15 May 2023

Today marks a complete month of fighting between the army and the paramilitary Rapid Support Forces in Sudan’s capital, Khartoum while conflict reignited last Friday in Geneina, the capital of West Darfur State.

Just hours after the signing of the Jeddah Agreement, fighting between militias linked to the Rapid Support Forces (RSF) and the army broke out in the restive capital of West Darfur.

من صفحة ابراهيم عبد العزيز على فيسبوك - https://www.facebook.com/photo/?fbid=2961851483959099&set=a.124820750995534&__cft__[0]=AZXLuYHw14gar3fcWSAjGgRTKZoifQbQYHJFFHSrYAlb_9lRT217LPx_lZu9COM9rBD4JHJbNk04xFPR-PDaOIdtcljOvEfdbgH17yO9PvCjl7gGJ4OKx-QfK1n4XGIEbxQ&__tn__=%2CO*F
Displaced in Geneina, West Darfur State (social media)

From 12 – 13 May, the Doctors Syndicate said that roughly 280 people were killed and 160 injured because of the clashes in El Geneina. One medical source told Ayin, however, that there are no accurate estimates on the number of dead or injured since it is impossible to make field assessments due to the ongoing insecurity. With no medical facilities open since the previous conflict on 24 April, an escalating death rate is all too possible, the same source claimed. Geneina residents said the most recent attacks have taken place across the city including Al-Buhaira, Al-Thawra, Al-Tadamon, Al-Majlis, and Al-Madares neighbourhoods.

A mosque in Geneina, damaged in the fighting (social media)

The US-Saudi brokered Jeddah Declaration was signed over the weekend by the warring parties, ostensibly designed to ensure civilians had safe passage out of the conflict zones and could access humanitarian aid. Both the army and the RSF spuriously agreed in the document that the “well-being of the Sudanese people is our top priority” and that they would “ensure civilians are protected at all times”.

Sudanese artist Shaden Hussein (Ahram Online)

Khartoum, Omdurman

But as war reignited in Geneina, so too did shelling, and bombing in Khartoum and the city’s sister city, Omdurman. One of the casualties of the fighting was Sudanese singer Shaden Hussein, who had made multiple posts via social media, calling for an end to the war.

Since Saturday, street battles and warplane bombings in the capital have targeted numerous sites, eyewitnesses told Ayin, including the Al-Azharhi suburb in Khartoum, Khalifa Market in North Omdurman, and Halfaya Bridge in Bahri, northern Khartoum. Warplanes have also bombed RSF forces in southern Omdurman, including Umbudda, Wad al-Bashir, Mansoura, and Saliha, witnesses said.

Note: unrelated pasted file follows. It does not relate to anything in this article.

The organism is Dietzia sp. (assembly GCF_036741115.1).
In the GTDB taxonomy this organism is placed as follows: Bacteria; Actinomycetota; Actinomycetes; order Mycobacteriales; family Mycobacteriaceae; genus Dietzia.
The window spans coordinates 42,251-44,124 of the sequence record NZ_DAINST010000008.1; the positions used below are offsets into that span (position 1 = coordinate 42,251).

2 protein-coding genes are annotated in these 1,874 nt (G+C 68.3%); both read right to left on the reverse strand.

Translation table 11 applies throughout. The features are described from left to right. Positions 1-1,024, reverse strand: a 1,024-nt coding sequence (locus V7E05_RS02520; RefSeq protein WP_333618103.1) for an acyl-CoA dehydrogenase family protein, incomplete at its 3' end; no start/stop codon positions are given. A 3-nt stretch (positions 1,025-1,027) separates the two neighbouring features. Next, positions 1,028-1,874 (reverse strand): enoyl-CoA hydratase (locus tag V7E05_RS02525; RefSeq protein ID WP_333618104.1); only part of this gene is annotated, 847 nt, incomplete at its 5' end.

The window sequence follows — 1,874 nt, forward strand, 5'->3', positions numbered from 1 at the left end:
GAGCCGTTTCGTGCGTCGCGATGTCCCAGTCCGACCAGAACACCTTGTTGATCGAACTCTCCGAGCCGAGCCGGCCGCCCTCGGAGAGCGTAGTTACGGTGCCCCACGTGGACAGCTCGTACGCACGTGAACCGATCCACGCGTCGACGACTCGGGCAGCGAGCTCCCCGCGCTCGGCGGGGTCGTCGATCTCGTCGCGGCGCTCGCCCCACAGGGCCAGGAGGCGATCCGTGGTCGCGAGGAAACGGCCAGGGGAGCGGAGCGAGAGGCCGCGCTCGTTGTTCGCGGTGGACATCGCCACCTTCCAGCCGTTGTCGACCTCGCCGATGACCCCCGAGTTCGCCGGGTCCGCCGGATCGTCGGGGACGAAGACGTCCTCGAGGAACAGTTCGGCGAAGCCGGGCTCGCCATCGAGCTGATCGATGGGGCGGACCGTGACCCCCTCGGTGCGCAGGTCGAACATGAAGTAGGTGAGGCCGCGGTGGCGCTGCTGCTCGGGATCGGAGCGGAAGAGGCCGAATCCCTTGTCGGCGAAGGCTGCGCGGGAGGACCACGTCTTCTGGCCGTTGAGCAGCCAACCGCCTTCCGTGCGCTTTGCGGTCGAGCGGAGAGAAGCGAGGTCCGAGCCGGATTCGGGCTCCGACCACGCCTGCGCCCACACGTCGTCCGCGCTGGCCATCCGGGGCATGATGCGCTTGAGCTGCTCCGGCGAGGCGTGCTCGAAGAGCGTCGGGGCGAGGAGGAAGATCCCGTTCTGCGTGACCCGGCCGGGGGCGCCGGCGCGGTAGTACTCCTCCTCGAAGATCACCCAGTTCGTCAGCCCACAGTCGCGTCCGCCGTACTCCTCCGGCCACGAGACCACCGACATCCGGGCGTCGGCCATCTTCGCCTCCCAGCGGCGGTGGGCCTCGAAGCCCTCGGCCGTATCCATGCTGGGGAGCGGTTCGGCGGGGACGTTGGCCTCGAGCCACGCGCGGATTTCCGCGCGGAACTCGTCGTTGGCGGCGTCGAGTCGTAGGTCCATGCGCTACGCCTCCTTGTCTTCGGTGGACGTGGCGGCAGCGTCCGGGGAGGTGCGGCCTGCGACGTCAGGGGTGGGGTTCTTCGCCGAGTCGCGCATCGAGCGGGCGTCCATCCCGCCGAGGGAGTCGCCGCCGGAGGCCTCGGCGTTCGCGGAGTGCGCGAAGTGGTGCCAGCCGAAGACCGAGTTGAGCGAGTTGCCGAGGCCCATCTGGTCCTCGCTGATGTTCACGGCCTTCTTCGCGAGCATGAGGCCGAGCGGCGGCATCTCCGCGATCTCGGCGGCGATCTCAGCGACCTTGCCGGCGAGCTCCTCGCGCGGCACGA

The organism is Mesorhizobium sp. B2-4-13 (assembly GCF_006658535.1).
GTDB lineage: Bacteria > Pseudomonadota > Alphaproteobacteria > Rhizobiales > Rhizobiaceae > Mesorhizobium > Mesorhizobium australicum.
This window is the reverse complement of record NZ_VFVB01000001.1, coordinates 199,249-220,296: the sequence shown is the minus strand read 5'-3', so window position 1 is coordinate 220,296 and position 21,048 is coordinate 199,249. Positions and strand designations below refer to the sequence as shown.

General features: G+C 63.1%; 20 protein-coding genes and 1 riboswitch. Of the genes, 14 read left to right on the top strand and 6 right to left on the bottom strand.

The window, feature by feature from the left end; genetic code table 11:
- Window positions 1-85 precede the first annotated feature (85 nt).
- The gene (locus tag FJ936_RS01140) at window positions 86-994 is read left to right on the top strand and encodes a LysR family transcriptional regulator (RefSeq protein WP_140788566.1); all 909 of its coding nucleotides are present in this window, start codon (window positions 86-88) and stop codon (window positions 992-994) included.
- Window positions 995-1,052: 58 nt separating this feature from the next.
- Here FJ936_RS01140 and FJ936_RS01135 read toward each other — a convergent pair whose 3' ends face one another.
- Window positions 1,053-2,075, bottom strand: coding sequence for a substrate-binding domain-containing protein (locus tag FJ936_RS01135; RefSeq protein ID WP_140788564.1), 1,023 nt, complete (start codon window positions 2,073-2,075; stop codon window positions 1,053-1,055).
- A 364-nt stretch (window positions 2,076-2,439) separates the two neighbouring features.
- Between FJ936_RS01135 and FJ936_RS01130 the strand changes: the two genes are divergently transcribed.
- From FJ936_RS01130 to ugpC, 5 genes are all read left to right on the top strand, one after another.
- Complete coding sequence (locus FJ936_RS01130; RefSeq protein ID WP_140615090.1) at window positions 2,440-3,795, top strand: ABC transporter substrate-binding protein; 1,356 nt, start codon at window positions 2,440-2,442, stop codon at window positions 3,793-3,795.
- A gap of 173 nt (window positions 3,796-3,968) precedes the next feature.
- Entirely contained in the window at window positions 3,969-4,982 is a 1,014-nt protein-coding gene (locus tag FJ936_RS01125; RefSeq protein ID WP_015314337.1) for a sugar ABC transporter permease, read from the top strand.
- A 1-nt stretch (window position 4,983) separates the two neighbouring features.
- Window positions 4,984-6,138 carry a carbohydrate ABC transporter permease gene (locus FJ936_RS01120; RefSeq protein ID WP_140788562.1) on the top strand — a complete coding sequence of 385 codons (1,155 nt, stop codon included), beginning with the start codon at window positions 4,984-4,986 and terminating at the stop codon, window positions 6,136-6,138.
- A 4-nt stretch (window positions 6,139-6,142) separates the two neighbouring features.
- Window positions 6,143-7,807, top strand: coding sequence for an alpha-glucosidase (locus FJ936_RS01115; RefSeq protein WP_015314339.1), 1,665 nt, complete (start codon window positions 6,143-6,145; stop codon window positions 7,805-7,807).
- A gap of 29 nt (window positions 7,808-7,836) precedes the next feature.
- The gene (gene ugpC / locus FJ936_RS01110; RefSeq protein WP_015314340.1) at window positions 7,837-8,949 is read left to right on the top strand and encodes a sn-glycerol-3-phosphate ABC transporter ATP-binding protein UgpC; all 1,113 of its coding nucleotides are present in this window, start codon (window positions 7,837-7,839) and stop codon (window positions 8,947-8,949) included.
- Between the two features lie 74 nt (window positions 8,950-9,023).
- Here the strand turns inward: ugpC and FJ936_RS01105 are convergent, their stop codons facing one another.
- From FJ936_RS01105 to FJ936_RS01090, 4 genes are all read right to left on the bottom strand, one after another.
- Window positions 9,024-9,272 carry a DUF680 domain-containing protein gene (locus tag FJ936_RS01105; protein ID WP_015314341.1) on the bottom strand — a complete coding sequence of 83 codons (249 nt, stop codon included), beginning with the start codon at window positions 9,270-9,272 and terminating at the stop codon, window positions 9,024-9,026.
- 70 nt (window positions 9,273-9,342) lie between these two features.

Citizens within the capital hope the Jeddah Declaration will eventually convince the two military leaders, Lt.-Gen. Abdelfattah Al-Burhan from the army and Mohamed Hamdan Dagalo (“Himmedti”) from the RSF, to control their forces and ensure the security of civilians. But the constant shelling, residents say, does not encourage them.

“This war proved to us, within a month of its outbreak, that the army and the Rapid Support Forces do not respect human rights in their struggle,” says Khartoum resident Zeinab Madhi. “The army has used the air force to bomb inside cities that contain thousands of innocent civilians while the Rapid Support Forces continue to kill, rob, and occupy the homes of people.” Before any declaration is signed, Mahdi added, the two sides need to “understand the basic ethics of war”.

Over the past few weeks, the US and Saudi Arabia have routinely claimed a humanitarian cessation of hostilities has been reached, according to Ahmed Fareid El Tayeb, a former advisor to Sudanese Prime Minister Abdalla Hamdok. “However, after each announcement, the battle between the warring parties immediately escalates, indicating that these efforts have little influence or capacity in the real world,” writes El-Tayeb. Instead, he says, the deliberations in Jeddah only act as a platform for the warring parties to speciously claim their alignment with the US and Saudi Arabia –an alignment both the army and RSF are competing over.